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Here we 'R': The key metric for whether Alberta will lift COVID-19 restrictions

As COVID-19 cases, hospitalizations and deaths continue to rise in Alberta, there is another number Albertans should be thinking about: the R-value.

Province needs to get to 1.0 to have restrictions lifted in mid-December

An R-value of 1.0 means the number of cases will remain steady. A number above 1.0 means cases will grow and a number below 1.0 means case numbers will drop. (Adrian Wyld/Canadian Press)

As COVID-19 cases, hospitalizations and deaths continue to rise in Alberta, there is another number Albertans should be thinking about: the R-value.

The R-value is essentially the number of people infected by each infected person. It's known as the reproduction number, R-number, or simply as "R."

Last week, as Premier Jason Kenney announced new restrictions on gatherings and businesses, he also revealed that the R-value will be the key metric in determining whether those restrictions will be lifted on Dec. 18.

Kenney said then he would evaluate the restrictions on Dec. 15, and the province would need to have an R-value below 1.0 in order to lift the restrictions. Ideally, he said, the province would have a R-value of 0.8. 

"That's the minimum metric goal that we must achieve by December the 15th," he said. "We must see the rate of transmission move below one. If we start to move it below one, then we know we have begun effectively to bend the curve."

An R-value of one means with each person with the illness only infects one other person. That would mean the number of infected people would be fairly consistent. Any number above one means case numbers will grow.

On Tuesday, Dr. Deena Hinshaw, the province's chief medical officer of health, said it had been "at least a month" since Alberta last saw an R-value of one. The metric is useful in understanding whether the restrictions were working, she said, though the impact of the measures announced last week wouldn't be seen until later this week at the earliest.

"As I said, that is one of the most important metrics right now," she said. "Because it does help us understand whether our actions are decreasing the curve enough to actually have that reduction in number of cases. Because that is the only way that we are going to be able to alleviate the pressure on the health-care system."

Hinshaw said that even if Alberta got to one and was able to hold case numbers steady, "We would still see the current impact and pressure on the health-care system."

Alberta Health spokesperson Tom McMillan told CBC last week the provincial R-value as of Nov. 23 was 1.12. Though CBC asked for the information several times over numerous days, Alberta Health did not provide a more recent R-value for the province.

On Wednesday, Kenney said cabinet will discuss the possibility of publicly releasing the R-value, as well other metrics, at its next meeting. He said the provincial positivity rate is also and important metric that is publicly available.

That rate was 9.2 per cent on Wednesday, the highest level since the pandemic began.

Craig Jenne, associate professor in the department of microbiology, immunology and infectious diseases at the University of Calgary, said the R-value is an important marker but has limitations.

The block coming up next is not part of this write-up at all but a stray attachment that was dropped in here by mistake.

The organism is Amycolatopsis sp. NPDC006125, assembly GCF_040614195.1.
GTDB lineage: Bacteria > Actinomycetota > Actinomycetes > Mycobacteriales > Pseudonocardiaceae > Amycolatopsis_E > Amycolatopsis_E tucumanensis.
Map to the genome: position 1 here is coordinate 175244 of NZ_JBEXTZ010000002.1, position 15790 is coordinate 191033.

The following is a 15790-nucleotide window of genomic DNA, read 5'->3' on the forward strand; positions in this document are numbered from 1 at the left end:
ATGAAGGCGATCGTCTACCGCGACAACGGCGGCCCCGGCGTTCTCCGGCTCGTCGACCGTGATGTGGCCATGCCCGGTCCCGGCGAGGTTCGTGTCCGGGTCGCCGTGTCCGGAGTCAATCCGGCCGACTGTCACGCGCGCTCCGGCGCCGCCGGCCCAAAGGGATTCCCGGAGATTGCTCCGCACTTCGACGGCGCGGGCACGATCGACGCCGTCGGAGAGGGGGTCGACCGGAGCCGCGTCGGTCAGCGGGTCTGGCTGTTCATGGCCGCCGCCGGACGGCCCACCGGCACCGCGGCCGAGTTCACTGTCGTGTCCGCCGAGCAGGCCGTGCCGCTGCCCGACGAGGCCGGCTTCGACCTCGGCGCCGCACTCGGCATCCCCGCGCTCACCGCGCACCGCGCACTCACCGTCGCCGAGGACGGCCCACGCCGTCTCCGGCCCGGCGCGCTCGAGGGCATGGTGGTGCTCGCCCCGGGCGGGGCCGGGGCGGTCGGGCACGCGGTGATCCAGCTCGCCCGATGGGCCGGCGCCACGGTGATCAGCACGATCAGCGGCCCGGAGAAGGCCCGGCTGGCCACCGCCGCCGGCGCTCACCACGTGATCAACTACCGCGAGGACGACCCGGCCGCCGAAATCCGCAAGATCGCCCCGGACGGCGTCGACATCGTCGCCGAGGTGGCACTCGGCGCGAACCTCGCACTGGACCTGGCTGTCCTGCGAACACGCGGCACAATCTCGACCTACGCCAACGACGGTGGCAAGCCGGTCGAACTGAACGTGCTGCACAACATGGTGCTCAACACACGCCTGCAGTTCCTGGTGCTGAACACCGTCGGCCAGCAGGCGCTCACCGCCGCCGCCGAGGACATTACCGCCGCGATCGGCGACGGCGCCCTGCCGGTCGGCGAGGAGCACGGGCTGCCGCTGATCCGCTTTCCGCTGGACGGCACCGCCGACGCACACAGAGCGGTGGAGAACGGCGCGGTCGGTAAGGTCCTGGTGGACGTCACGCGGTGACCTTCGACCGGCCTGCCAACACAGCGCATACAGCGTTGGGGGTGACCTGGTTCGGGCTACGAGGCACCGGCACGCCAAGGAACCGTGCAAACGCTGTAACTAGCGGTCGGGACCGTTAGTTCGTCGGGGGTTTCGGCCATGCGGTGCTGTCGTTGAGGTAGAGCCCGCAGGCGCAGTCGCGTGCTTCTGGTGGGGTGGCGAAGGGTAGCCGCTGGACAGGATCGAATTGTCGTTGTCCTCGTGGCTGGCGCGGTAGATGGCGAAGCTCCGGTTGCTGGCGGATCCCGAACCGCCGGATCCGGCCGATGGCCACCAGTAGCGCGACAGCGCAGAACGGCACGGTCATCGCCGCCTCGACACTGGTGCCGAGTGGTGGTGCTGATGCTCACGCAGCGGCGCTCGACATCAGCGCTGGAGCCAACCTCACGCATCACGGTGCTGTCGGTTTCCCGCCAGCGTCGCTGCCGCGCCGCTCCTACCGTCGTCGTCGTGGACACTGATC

"Although we often see an R-value, for example, for the province of Alberta, it is likely not uniform across the province," said Jenne. "Just because Alberta may have an R-value of a certain amount, it doesn't mean all communities have that same R-value. Or more importantly, not all areas, even within a single community, would have the same R-value. 

"It's a global measurement, but it can be over-interpreted and it may not reflect sort of what's happening at the ground level within specific environments in the province."

Craig Jenne, who teaches microbiology and infectious diseases at the University of Calgary, says R-value can only provide a limited view of a community's COVID-19 situation. (Jennifer Lee/CBC)

Jenne said the R-value only gives a limited view of the COVID-19 situation and has to be considered as part of the bigger picture.  

"We can tolerate different R-values depending on what the overall health-care capacity is," he said. "So, if our health-care capacity has lots of of headroom, lots of open beds, lots of available staff, we can tolerate a slow growth in virus. Conversely, if we're already at the limits and we have started to strain or perhaps fully occupied most of our resources, we have much less tolerance for increased viral growth."

It's not yet known whether Alberta can bend the curve to get below an R-value of one, but Jenne said based on what has happened in other places that would be difficult. 

"If we've looked at other areas, Ontario, Quebec and other parts of the world, where they've taken a more restrictive approach, we've actually seen in many cases it does not bring viral growth down to zero in a matter of two or three weeks," he said.

"It slows the growth, which is great, but viral cases in many of these jurisdictions continue to grow despite even more stringent lockdown than what we saw in Alberta."

Based on modelling from other jurisdictions, he said, it's not likely that Alberta's current restrictions will bring the R-number to one or below by the middle of December.

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